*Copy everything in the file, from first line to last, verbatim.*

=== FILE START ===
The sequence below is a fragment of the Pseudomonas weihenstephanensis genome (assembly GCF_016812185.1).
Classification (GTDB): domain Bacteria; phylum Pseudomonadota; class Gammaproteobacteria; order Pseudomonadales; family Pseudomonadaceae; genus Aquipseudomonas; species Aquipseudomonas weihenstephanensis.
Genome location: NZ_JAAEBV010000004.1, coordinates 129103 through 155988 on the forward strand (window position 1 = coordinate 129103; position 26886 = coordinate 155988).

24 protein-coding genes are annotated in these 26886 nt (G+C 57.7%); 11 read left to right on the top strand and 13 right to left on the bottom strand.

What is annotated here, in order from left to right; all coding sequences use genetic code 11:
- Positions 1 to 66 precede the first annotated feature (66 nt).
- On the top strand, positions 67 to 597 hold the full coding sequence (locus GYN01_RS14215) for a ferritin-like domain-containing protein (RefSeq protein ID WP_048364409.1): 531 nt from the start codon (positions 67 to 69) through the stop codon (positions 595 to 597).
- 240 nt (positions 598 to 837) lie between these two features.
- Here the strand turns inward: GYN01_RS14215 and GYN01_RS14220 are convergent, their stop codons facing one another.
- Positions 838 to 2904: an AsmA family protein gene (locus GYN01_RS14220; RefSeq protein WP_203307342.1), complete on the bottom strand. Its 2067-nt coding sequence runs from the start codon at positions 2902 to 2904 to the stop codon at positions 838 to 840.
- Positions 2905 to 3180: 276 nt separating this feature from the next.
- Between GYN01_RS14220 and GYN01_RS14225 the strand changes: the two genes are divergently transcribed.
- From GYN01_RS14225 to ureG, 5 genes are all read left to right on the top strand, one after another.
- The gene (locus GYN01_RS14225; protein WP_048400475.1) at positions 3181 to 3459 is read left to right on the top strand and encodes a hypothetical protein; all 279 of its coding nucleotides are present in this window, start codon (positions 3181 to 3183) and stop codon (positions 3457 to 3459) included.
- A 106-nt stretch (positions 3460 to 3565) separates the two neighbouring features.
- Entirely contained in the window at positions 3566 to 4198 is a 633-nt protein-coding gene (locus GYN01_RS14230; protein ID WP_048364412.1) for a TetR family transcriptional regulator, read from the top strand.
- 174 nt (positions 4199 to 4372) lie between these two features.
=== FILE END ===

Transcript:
The sequence below is a fragment of the Pseudomonas weihenstephanensis genome (assembly GCF_016812185.1).
Classification (GTDB): domain Bacteria; phylum Pseudomonadota; class Gammaproteobacteria; order Pseudomonadales; family Pseudomonadaceae; genus Aquipseudomonas; species Aquipseudomonas weihenstephanensis.
Genome location: NZ_JAAEBV010000004.1, coordinates 129103 through 155988 on the forward strand (window position 1 = coordinate 129103; position 26886 = coordinate 155988).

24 protein-coding genes are annotated in these 26886 nt (G+C 57.7%); 11 read left to right on the top strand and 13 right to left on the bottom strand.

What is annotated here, in order from left to right; all coding sequences use genetic code 11:
- Positions 1 to 66 precede the first annotated feature (66 nt).
- On the top strand, positions 67 to 597 hold the full coding sequence (locus GYN01_RS14215) for a ferritin-like domain-containing protein (RefSeq protein ID WP_048364409.1): 531 nt from the start codon (positions 67 to 69) through the stop codon (positions 595 to 597).
- 240 nt (positions 598 to 837) lie between these two features.
- Here the strand turns inward: GYN01_RS14215 and GYN01_RS14220 are convergent, their stop codons facing one another.
- Positions 838 to 2904: an AsmA family protein gene (locus GYN01_RS14220; RefSeq protein WP_203307342.1), complete on the bottom strand. Its 2067-nt coding sequence runs from the start codon at positions 2902 to 2904 to the stop codon at positions 838 to 840.
- Positions 2905 to 3180: 276 nt separating this feature from the next.
- Between GYN01_RS14220 and GYN01_RS14225 the strand changes: the two genes are divergently transcribed.
- From GYN01_RS14225 to ureG, 5 genes are all read left to right on the top strand, one after another.
- The gene (locus GYN01_RS14225; protein WP_048400475.1) at positions 3181 to 3459 is read left to right on the top strand and encodes a hypothetical protein; all 279 of its coding nucleotides are present in this window, start codon (positions 3181 to 3183) and stop codon (positions 3457 to 3459) included.
- A 106-nt stretch (positions 3460 to 3565) separates the two neighbouring features.
- Entirely contained in the window at positions 3566 to 4198 is a 633-nt protein-coding gene (locus GYN01_RS14230; protein ID WP_048364412.1) for a TetR family transcriptional regulator, read from the top strand.
- 174 nt (positions 4199 to 4372) lie between these two features.